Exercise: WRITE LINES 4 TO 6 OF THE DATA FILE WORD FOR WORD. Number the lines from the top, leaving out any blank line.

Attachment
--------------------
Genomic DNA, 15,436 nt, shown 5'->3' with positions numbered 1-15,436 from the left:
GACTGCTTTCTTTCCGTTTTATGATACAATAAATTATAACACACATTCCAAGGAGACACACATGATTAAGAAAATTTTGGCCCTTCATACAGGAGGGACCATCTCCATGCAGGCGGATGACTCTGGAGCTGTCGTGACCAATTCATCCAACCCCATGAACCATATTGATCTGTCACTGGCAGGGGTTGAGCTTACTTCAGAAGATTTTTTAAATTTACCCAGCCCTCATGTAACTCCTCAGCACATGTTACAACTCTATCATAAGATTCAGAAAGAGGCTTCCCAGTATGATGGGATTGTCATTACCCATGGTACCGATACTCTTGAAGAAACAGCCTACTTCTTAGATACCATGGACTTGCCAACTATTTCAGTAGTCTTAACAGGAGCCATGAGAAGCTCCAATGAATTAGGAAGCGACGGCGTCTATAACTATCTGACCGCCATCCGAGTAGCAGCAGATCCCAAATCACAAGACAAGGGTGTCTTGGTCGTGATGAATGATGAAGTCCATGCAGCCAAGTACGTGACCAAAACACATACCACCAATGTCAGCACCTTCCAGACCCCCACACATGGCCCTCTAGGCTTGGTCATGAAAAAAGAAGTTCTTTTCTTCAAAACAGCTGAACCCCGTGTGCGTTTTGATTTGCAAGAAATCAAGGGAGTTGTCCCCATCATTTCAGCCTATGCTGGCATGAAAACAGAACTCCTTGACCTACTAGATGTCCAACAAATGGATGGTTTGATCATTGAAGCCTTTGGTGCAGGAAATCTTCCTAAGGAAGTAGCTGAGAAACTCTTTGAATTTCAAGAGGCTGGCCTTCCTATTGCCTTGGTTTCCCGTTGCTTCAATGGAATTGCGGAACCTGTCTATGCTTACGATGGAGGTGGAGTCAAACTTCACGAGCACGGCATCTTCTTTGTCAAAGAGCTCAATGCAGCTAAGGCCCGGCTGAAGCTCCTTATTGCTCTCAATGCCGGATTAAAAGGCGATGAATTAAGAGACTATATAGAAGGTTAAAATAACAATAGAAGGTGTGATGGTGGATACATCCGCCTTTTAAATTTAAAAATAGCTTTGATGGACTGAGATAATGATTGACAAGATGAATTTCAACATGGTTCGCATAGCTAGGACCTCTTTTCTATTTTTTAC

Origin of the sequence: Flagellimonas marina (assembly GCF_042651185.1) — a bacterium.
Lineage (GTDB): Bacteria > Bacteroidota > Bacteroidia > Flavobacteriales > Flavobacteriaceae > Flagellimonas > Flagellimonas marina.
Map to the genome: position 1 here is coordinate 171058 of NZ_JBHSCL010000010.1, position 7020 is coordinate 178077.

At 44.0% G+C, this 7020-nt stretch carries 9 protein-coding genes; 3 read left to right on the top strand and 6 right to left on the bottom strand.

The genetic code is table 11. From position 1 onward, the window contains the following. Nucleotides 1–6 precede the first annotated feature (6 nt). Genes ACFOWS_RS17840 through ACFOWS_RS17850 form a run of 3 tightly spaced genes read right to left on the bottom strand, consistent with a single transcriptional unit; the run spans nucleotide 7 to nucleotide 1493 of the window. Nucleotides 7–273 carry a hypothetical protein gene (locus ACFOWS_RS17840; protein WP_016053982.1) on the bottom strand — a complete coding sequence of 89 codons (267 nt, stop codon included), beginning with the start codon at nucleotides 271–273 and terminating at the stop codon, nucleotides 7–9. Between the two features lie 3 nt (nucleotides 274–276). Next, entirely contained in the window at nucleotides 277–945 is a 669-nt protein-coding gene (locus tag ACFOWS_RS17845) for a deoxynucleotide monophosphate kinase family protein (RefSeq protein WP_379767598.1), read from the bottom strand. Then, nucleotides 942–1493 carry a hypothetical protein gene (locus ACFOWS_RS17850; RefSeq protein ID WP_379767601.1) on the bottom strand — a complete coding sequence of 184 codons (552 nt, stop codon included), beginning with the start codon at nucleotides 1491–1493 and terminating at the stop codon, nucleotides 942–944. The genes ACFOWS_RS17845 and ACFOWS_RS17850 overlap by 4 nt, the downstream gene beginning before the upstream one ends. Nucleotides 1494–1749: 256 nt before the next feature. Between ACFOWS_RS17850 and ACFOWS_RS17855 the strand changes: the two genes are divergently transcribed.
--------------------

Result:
Lineage (GTDB): Bacteria > Bacteroidota > Bacteroidia > Flavobacteriales > Flavobacteriaceae > Flagellimonas > Flagellimonas marina.
Map to the genome: position 1 here is coordinate 171058 of NZ_JBHSCL010000010.1, position 7020 is coordinate 178077.

At 44.0% G+C, this 7020-nt stretch carries 9 protein-coding genes; 3 read left to right on the top strand and 6 right to left on the bottom strand.